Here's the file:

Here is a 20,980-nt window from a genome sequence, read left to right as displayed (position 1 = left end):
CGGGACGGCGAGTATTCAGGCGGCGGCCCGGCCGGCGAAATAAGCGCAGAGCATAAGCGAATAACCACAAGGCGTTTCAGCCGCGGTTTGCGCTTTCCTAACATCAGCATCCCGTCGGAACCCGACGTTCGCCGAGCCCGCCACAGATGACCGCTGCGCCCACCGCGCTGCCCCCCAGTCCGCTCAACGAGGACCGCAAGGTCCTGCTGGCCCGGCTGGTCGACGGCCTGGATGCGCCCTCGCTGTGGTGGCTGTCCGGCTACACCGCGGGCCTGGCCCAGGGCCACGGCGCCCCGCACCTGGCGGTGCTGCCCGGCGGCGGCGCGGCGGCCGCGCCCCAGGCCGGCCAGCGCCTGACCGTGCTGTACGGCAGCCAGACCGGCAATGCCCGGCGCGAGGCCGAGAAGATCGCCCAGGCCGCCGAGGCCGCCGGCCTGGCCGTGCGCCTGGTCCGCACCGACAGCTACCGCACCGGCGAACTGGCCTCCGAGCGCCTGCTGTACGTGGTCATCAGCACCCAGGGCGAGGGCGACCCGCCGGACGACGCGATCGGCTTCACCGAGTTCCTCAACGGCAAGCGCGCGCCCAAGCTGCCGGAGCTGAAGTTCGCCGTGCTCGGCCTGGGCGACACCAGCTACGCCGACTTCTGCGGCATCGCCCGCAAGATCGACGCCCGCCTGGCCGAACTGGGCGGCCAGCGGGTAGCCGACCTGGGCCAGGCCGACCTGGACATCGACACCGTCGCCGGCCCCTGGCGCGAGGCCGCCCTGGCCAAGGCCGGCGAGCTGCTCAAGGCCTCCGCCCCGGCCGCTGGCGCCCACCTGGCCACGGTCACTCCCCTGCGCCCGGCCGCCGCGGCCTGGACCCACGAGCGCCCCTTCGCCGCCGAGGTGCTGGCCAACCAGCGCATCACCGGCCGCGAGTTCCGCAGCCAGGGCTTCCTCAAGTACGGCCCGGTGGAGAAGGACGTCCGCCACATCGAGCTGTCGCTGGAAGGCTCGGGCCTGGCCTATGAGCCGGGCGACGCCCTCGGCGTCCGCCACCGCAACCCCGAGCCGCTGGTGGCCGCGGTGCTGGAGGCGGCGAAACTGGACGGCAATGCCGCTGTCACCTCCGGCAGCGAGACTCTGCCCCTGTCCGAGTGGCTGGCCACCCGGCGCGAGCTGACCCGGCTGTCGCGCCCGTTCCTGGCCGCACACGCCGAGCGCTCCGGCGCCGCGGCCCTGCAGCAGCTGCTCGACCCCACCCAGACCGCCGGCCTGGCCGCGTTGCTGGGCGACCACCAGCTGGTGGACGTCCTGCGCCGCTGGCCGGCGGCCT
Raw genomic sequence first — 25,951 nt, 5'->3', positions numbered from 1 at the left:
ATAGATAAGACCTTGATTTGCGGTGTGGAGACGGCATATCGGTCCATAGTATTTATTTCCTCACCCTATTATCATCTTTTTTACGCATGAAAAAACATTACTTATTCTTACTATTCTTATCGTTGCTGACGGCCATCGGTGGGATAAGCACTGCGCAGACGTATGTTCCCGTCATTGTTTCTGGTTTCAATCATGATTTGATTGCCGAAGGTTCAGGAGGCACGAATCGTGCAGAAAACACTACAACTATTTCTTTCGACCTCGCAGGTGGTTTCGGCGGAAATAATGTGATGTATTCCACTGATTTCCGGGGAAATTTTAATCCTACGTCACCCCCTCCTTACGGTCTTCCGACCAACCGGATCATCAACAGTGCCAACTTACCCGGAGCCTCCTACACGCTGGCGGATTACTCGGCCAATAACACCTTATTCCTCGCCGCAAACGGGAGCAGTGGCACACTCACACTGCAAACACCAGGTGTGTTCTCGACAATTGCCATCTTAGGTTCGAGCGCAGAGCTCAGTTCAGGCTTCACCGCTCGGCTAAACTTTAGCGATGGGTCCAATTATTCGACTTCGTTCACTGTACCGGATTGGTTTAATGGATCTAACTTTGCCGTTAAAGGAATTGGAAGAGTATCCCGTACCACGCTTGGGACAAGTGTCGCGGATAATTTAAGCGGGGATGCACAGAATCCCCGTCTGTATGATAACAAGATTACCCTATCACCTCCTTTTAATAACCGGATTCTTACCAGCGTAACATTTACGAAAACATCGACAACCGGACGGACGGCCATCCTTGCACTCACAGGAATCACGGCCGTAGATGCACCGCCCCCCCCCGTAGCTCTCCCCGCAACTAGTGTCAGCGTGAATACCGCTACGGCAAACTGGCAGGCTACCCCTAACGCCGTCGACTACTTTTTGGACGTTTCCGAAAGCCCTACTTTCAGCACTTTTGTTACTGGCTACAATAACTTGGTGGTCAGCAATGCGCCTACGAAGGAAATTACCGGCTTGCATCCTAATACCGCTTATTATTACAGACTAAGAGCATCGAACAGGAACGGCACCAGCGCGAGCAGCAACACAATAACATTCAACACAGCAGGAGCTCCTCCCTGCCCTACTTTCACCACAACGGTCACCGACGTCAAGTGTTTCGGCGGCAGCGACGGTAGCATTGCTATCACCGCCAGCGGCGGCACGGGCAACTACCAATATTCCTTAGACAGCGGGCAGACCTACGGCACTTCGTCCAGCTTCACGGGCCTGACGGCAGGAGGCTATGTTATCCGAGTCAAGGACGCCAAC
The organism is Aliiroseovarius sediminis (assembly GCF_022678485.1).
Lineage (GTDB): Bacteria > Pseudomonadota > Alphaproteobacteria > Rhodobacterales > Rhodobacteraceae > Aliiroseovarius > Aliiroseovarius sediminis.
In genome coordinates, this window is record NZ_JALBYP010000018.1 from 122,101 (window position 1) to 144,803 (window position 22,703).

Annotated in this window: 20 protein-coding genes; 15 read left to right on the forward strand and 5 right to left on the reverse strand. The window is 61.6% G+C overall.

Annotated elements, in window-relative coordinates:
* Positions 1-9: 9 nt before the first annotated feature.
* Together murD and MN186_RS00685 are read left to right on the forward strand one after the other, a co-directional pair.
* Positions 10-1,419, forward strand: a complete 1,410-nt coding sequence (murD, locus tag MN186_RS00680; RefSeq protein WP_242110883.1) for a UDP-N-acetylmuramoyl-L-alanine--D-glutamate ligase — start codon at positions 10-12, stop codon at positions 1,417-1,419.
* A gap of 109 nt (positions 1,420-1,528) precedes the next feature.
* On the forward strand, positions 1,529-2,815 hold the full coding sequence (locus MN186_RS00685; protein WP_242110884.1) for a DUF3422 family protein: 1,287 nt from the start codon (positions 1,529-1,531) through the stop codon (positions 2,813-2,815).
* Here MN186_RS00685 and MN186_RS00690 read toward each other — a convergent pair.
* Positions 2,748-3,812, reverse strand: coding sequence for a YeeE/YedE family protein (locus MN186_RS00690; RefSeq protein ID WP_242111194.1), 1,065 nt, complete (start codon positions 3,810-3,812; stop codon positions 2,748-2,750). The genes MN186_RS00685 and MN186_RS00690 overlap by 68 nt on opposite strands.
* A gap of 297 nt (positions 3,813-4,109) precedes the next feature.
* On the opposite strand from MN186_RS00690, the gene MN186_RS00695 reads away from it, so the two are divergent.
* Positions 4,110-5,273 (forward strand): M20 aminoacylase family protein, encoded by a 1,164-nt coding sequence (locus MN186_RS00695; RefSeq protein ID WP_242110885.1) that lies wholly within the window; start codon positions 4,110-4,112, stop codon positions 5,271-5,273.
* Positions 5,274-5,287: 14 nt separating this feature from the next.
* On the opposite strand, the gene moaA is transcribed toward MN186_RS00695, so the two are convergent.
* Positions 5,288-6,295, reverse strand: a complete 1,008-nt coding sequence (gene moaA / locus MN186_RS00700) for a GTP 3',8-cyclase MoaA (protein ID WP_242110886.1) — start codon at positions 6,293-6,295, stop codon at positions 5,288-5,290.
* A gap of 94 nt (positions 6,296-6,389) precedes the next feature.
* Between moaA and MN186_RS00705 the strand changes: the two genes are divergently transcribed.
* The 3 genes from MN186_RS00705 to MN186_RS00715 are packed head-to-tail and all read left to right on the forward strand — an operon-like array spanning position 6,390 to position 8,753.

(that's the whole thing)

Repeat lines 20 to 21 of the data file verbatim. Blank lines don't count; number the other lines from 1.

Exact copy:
* Positions 5,274-5,287: 14 nt separating this feature from the next.
* On the opposite strand, the gene moaA is transcribed toward MN186_RS00695, so the two are convergent.